Text used – John 4:46-54
This sermon was given on the Sunday of our annual meeting in 2022. The tradition in the congregation that I serve – the Presbyterian Church of Oronoco – is to intersperse the business of the annual meeting within the worship service. It helps us remember that all the work we do – the mission work, the compassion work, and even the sometimes-tedious administrative work – is work that we do for the glory of God.
For the last few weeks, Jesus has been traveling. A couple of weeks ago, we read about that little incident at the wedding in Cana – the whole water-to-wine thing. After that, he and the few disciples who had already joined him headed up to Jerusalem to celebrate the Passover where he met the Pharisee Nicodemus in the secret of the night, then spent some time winding their way through some of the more remote parts of Judea. Then, of course, we read about Jesus’ adventure into Samaritan territory and his life-changing encounter with the woman at the well last week. All in all, this is the kind of journey that probably took a couple of weeks: probably 4 days or so to walk from Cana in Galilee to Jerusalem, time to celebrate the Passover, and probably a week to make their way back north to Cana (because last week’s Scripture reading told us Jesus and his disciples spent a few days in the Samaritan village). All told, it’s a journey of roughly 80 miles one way.
Today, we catch up with Jesus as he and his disciples have finally returned to Cana in Galilee. But this isn’t a simple, uncomplicated returning for Jesus. He’s been doing things. He’s been healing people. His disciples have been baptizing. They traveled through – and stopped in! – Samaria! (gasp!) He’s back at that place where he turned simple water into the best of wines. People know him now. So when he and the disciples did finally return to Cana, word got around. Word got around far and wide. All the way to Capernaum, another 12 (or so) miles northeast of Cana, and in Capernaum, word reached a certain royal official whose son was sick. It’s interesting that the gospel writer tells us that this man is a “royal official.” It could mean that he’s a Gentile – a Roman citizen of some sort. But it could also mean that he’s a Jew whose been employed by the Roman Empire. Either way, he’s an outsider, because Jews who were voluntarily in the employ of the Romans – the oppressors – were despised within the Jewish community as a whole. (Think of Zacchaeus and Matthew, the tax collectors!)
But to this father – this father’s whose son is deathly ill – none of that matters. He would travel ten times as far as those 12 measly miles between Capernaum and Cana if it meant his son could possibly be made well again. But he’s heard all the rumors flying around about this Jesus fellow, and he knows … he knows! … that this man can heal his son. Even though it’s a long shot. Even though his peers all think he’s crazy. Even though the possibility – the hope – is just a mere flicker … even though it’s barely a spark, it is a hope.
So he goes to Jesus and asks him to heal his son. And he will not be deterred. Even when Jesus tries to put him off – tries to tell him that he doesn’t really believe. He hears Jesus say to him, “Unless you see miraculous signs and wonders, you won’t believe.” He hears it, but he continues to plead: “Lord, please. Lord, please. Come. Come now. Come quickly. Come before my son dies.” And even as he’s standing there shaking and weeping … even as he is silently and ceaselessly praying … even as he is pouring every ounce of his hope and his faith into this strange and miraculous rabbi in front of him, he hears the words he’s been praying for: “Go home. Your son live.” And just like that, the man knows it’s true. He doesn’t have to see it. He doesn’t have to feel his revived and whole and living son in his arms. He knows. He believes. He mumbles thank you upon thank you upon thank you as he swiftly leaves this Jesus man’s presence and hurries home.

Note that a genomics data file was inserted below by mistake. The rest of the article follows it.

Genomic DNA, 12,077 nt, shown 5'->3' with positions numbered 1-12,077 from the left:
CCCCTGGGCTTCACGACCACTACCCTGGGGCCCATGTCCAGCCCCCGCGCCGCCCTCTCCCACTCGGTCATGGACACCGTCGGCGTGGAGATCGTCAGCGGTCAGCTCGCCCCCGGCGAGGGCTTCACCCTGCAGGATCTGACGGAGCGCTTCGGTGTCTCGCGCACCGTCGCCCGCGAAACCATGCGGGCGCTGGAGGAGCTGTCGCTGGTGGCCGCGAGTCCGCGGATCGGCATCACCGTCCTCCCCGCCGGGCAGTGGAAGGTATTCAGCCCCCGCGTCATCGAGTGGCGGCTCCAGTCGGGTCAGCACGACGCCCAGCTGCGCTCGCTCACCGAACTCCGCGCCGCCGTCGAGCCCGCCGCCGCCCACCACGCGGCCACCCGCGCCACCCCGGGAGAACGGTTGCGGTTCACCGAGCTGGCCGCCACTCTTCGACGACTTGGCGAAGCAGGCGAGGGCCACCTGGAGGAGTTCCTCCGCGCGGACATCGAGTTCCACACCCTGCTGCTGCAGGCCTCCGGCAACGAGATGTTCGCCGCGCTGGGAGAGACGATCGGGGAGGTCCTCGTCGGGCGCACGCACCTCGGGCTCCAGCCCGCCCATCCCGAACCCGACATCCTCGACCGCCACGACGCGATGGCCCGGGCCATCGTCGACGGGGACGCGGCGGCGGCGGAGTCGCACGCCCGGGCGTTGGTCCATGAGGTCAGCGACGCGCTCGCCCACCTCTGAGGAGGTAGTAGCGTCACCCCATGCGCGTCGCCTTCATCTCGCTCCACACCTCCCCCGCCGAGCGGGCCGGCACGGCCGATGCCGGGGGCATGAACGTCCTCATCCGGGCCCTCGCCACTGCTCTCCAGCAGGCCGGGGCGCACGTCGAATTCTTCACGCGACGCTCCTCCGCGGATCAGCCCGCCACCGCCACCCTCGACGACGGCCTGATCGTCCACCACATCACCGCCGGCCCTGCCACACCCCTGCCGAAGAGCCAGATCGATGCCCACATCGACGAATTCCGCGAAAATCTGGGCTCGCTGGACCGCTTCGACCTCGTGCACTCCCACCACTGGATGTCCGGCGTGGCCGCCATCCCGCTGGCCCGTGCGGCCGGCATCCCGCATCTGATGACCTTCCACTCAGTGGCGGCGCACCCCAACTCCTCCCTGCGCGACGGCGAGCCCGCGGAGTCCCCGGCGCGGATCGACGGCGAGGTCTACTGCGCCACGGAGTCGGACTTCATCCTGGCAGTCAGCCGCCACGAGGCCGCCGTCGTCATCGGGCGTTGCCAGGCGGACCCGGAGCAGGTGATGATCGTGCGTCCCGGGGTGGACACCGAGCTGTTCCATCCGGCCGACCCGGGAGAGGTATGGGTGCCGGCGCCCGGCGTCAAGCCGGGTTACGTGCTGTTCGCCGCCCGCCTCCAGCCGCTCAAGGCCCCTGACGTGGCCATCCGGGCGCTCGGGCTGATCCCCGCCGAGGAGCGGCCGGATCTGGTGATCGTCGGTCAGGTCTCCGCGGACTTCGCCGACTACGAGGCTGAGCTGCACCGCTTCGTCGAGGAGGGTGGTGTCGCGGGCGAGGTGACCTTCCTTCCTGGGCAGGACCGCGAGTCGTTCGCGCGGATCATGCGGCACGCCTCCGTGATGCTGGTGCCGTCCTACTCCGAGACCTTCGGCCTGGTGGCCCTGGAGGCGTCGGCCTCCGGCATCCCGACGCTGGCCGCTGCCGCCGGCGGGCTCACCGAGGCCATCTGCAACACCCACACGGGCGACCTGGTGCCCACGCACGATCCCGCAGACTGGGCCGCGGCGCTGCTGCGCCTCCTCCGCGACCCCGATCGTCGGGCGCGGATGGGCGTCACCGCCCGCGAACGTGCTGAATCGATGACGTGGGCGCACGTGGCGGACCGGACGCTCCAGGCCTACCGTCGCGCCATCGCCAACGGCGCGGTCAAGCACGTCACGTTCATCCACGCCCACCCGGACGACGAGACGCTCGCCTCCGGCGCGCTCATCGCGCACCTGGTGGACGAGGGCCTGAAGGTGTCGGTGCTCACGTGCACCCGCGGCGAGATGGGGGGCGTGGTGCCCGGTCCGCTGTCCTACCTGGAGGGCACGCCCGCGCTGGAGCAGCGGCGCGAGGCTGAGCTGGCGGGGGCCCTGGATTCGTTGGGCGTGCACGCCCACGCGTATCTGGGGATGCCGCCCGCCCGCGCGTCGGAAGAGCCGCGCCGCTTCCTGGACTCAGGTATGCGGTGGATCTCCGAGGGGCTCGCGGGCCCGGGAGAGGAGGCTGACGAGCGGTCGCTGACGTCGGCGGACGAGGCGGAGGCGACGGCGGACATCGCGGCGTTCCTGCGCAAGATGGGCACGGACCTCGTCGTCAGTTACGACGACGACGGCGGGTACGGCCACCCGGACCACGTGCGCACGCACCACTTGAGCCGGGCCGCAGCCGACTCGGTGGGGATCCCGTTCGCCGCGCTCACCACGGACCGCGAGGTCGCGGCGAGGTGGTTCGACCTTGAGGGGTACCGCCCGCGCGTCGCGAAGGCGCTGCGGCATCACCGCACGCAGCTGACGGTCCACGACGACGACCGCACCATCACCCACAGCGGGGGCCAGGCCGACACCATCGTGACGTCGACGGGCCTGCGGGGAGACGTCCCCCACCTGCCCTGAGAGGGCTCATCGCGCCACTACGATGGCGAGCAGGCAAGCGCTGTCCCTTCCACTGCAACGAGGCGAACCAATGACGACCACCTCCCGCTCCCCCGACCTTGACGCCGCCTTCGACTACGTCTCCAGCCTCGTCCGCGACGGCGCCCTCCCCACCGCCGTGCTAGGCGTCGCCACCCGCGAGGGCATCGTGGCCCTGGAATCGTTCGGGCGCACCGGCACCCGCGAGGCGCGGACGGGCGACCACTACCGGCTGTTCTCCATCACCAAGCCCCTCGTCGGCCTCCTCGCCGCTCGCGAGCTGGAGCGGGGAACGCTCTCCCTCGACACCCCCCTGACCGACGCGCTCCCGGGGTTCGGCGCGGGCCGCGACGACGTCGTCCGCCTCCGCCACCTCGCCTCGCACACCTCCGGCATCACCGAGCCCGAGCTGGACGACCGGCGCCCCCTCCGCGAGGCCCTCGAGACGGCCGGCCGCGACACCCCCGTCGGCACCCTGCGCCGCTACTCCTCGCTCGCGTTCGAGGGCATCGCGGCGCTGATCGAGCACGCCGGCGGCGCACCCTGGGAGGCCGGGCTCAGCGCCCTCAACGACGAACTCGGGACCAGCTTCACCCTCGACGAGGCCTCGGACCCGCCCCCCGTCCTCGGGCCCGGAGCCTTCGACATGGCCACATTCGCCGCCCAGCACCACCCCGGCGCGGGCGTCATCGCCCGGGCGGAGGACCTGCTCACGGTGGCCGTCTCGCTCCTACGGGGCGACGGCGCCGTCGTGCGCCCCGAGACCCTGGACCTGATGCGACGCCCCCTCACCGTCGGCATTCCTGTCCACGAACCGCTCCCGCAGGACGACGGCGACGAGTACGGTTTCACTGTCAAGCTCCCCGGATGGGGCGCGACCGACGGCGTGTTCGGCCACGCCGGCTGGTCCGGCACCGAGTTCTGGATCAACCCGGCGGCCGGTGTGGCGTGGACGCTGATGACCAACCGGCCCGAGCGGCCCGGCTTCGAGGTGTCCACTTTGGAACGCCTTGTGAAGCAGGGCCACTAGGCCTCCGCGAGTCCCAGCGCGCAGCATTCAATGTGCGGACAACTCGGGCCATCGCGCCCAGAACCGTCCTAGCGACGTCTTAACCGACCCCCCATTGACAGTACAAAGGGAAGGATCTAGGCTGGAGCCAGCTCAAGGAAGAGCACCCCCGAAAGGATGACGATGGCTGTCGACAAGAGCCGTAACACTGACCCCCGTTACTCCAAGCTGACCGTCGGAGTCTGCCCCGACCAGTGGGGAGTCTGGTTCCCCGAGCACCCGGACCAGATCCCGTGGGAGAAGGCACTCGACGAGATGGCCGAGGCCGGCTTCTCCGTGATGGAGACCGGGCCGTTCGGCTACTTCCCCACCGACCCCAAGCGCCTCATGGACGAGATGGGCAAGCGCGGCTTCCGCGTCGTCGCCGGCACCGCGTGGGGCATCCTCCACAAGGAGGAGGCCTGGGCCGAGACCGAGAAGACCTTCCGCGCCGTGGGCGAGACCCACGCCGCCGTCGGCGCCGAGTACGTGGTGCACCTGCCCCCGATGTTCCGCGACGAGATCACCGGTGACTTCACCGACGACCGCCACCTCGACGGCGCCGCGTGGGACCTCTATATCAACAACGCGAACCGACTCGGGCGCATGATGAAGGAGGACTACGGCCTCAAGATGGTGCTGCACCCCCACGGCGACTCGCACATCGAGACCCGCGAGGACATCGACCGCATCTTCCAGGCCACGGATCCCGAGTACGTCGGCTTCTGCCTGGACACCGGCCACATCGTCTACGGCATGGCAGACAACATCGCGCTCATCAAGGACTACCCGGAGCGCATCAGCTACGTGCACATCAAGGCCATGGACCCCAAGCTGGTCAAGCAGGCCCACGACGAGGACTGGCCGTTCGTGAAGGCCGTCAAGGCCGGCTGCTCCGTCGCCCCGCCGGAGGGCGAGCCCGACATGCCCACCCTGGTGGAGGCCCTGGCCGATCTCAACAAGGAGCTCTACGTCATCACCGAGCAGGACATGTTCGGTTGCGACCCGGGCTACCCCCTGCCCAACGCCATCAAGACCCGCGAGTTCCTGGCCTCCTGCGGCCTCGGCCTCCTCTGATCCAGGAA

And it is true. Before he can even get close to his home, he sees one of his servants running toward him along the road, shouting that his son is well. His son is well! And not only is he well, but he was made well at the exact moment that Jesus said it. When he finally walked back into him own home … when he finally did feel his revived and whole and living son in his arms … he told his whole household about his incredible encounter with Jesus, and they all believed.
This is probably one of the shortest but most powerful stories in the gospel of John – powerful not because of Jesus’ actions but because of the man’s belief. Undeterred. Unfailing. Unwavering. He couldn’t know for sure what the future held, but he believed. He believed it not only could be better but it would be better. He believed without seeing.
Friends, I don’t normally do this. In fact, I’ve never done this, but this morning, I want to read my pastor’s report to you:
Many of you know that I’ve been working on a doctorate through the University of Dubuque Theological Seminary for the last 2 years – a Doctor of Ministry (DMin for short … and yes, it sounds exactly like “demon” … commence the ironic laughter). More specifically, it’s a DMin in “Pastoring for Renewal: Discipleship, Liturgy, and Catechesis.” The cohort description that appears at the top of every semester’s syllabus says,
“Renewed pastors lead renewed ministries. Renewed communities encourage and support joyful discipleship in Jesus Christ–loving God, neighbor and self–for the life and healing of the world. For renewal to be lasting and vital, it must address the personal and corporate worship life, education in the faith, and practices of discipleship. This UDTS Doctor of Ministry program will offer students the opportunity to explore the relationship between renewal, liturgical formation, catechesis, and practices of discipleship, both personally, as pastors, and within their parishes, congregations, or faith communities.”